Artificial blood vessels can be turned into natural

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It is no secret that modern medicine is quite actively and often even successfully experimenting with various bioengineering projects in the context of implants. And today, a team of specialists in bio-implants and bioengineering from Yale University, together with colleagues from the medical company Humacyte, presented the results of their observation study, which showed that artificially created blood vessels, being implanted into the patient’s circulatory system, can actually become integral its part. More precisely, the experts found that over time, artificial tissue becomes quite natural for itself.

This means that previous theories and hypotheses that artificially created blood vessels and blood pumping systems can be effectively integrated into the natural circulatory system over time were true to one degree or another. However, experts note that, observing how the cells of the natural environment and tissue inhabit the artificial, they noticed that this process lasts much longer than if the natural tissue restored itself.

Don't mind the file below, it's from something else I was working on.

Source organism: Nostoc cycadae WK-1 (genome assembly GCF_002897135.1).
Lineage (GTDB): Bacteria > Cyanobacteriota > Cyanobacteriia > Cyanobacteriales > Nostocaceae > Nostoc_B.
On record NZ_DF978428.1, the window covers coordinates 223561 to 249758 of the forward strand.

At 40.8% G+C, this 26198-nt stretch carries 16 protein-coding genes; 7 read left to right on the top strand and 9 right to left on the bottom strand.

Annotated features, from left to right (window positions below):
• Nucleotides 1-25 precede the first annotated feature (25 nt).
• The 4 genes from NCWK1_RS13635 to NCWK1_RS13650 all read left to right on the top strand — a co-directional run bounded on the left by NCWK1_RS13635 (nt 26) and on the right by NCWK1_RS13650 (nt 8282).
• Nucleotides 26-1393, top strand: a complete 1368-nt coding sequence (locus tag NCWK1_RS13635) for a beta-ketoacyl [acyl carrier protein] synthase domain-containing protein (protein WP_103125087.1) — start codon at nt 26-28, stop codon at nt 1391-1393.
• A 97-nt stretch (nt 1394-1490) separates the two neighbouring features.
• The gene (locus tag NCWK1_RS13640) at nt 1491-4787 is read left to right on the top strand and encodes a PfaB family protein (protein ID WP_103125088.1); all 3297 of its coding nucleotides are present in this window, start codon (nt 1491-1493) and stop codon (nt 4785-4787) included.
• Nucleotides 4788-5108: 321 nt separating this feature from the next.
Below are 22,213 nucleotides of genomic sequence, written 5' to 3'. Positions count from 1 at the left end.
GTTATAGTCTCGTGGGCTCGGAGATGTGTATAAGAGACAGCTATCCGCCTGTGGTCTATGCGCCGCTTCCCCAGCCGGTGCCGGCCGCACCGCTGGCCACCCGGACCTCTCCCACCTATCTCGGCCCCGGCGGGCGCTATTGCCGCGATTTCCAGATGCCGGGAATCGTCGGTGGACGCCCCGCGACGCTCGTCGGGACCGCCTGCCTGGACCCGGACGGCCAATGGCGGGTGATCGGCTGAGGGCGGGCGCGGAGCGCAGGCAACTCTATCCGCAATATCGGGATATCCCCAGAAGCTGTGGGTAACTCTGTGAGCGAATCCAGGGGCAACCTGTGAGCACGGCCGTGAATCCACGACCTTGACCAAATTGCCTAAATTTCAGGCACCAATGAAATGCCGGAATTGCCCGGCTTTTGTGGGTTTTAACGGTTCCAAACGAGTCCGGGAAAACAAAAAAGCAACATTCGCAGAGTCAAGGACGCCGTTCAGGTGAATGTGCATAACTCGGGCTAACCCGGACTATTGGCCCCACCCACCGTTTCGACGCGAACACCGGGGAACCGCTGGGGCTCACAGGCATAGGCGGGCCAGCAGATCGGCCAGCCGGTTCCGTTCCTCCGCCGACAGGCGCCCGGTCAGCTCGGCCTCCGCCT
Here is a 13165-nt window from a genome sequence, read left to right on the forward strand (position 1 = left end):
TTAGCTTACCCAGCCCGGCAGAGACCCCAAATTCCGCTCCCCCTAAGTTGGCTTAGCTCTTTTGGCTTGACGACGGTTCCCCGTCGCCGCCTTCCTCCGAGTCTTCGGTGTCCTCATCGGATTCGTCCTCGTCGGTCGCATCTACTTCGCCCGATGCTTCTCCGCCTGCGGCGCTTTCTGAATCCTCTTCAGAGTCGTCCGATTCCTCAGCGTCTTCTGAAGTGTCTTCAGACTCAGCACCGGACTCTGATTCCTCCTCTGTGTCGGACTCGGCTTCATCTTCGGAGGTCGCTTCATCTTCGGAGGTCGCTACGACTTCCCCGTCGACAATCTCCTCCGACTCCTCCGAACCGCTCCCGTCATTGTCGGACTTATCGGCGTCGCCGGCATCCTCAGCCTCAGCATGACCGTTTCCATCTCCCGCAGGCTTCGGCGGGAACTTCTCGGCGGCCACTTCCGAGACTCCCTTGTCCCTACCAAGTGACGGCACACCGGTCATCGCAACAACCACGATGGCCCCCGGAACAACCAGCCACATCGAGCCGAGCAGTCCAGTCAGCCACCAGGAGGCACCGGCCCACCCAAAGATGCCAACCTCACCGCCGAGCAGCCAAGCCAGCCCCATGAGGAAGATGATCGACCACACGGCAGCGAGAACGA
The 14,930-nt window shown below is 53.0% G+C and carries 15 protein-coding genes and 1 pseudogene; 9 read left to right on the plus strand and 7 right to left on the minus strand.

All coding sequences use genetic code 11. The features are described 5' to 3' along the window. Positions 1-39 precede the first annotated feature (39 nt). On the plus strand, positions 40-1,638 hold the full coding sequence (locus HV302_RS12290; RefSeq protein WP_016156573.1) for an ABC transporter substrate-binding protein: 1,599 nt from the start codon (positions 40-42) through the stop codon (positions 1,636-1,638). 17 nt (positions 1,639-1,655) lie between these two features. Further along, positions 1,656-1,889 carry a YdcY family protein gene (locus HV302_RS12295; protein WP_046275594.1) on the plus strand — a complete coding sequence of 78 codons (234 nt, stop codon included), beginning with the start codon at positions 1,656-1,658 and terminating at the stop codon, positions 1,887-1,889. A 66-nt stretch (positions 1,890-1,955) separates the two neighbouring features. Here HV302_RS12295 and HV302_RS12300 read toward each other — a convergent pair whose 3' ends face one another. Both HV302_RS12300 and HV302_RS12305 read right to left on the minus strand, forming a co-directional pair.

However, the evidence of the transformation of artificial vascular tissue into natural tissue openly suggests that practical bioengineering will soon be able to enter a qualitatively new level of development and offer potential patients a significantly higher level of effectiveness of their implants. Of course, this will be preceded by some additional testing and experiments, what is happening at this stage as well – however, it becomes clear that with the increase in the number of such experiments, the number of successfully completed projects also increases.

Thus, specialists from Yale University together with colleagues from Humacyte lead to the fact that a successful experience with the natural cellular transformation of artificial blood vessels in the human body demonstrates new thresholds and directions for the development of this technology in its time perspective – it remains only to wait for new news from the fields of Yale bioengineering .

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